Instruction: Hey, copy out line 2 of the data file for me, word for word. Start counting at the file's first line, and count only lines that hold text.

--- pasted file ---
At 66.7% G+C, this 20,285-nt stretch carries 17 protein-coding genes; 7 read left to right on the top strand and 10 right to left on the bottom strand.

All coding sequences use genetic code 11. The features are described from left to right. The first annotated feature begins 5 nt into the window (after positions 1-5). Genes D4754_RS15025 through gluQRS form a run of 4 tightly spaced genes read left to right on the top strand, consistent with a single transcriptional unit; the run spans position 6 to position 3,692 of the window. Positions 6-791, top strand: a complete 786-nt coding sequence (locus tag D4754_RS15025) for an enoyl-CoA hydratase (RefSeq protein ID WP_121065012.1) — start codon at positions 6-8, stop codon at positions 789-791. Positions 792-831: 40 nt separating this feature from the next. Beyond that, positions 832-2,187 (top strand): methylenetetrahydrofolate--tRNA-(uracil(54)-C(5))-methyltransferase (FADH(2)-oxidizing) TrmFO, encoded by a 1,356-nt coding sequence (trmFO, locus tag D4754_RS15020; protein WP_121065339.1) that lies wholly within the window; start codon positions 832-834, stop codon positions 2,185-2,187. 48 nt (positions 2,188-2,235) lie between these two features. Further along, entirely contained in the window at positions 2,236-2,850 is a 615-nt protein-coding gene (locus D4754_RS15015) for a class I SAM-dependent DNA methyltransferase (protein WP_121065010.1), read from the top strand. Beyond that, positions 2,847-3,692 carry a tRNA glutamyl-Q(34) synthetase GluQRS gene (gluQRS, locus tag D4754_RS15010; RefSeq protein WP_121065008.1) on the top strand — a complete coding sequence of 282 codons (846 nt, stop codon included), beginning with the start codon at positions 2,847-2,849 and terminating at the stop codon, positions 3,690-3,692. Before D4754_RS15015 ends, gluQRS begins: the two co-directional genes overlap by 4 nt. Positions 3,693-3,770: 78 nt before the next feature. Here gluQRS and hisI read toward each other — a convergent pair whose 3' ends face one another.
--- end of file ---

All coding sequences use genetic code 11. The features are described from left to right. The first annotated feature begins 5 nt into the window (after positions 1-5). Genes D4754_RS15025 through gluQRS form a run of 4 tightly spaced genes read left to right on the top strand, consistent with a single transcriptional unit; the run spans position 6 to position 3,692 of the window. Positions 6-791, top strand: a complete 786-nt coding sequence (locus tag D4754_RS15025) for an enoyl-CoA hydratase (RefSeq protein ID WP_121065012.1) — start codon at positions 6-8, stop codon at positions 789-791. Positions 792-831: 40 nt separating this feature from the next. Beyond that, positions 832-2,187 (top strand): methylenetetrahydrofolate--tRNA-(uracil(54)-C(5))-methyltransferase (FADH(2)-oxidizing) TrmFO, encoded by a 1,356-nt coding sequence (trmFO, locus tag D4754_RS15020; protein WP_121065339.1) that lies wholly within the window; start codon positions 832-834, stop codon positions 2,185-2,187. 48 nt (positions 2,188-2,235) lie between these two features. Further along, entirely contained in the window at positions 2,236-2,850 is a 615-nt protein-coding gene (locus D4754_RS15015) for a class I SAM-dependent DNA methyltransferase (protein WP_121065010.1), read from the top strand. Beyond that, positions 2,847-3,692 carry a tRNA glutamyl-Q(34) synthetase GluQRS gene (gluQRS, locus tag D4754_RS15010; RefSeq protein WP_121065008.1) on the top strand — a complete coding sequence of 282 codons (846 nt, stop codon included), beginning with the start codon at positions 2,847-2,849 and terminating at the stop codon, positions 3,690-3,692. Before D4754_RS15015 ends, gluQRS begins: the two co-directional genes overlap by 4 nt. Positions 3,693-3,770: 78 nt before the next feature. Here gluQRS and hisI read toward each other — a convergent pair whose 3' ends face one another.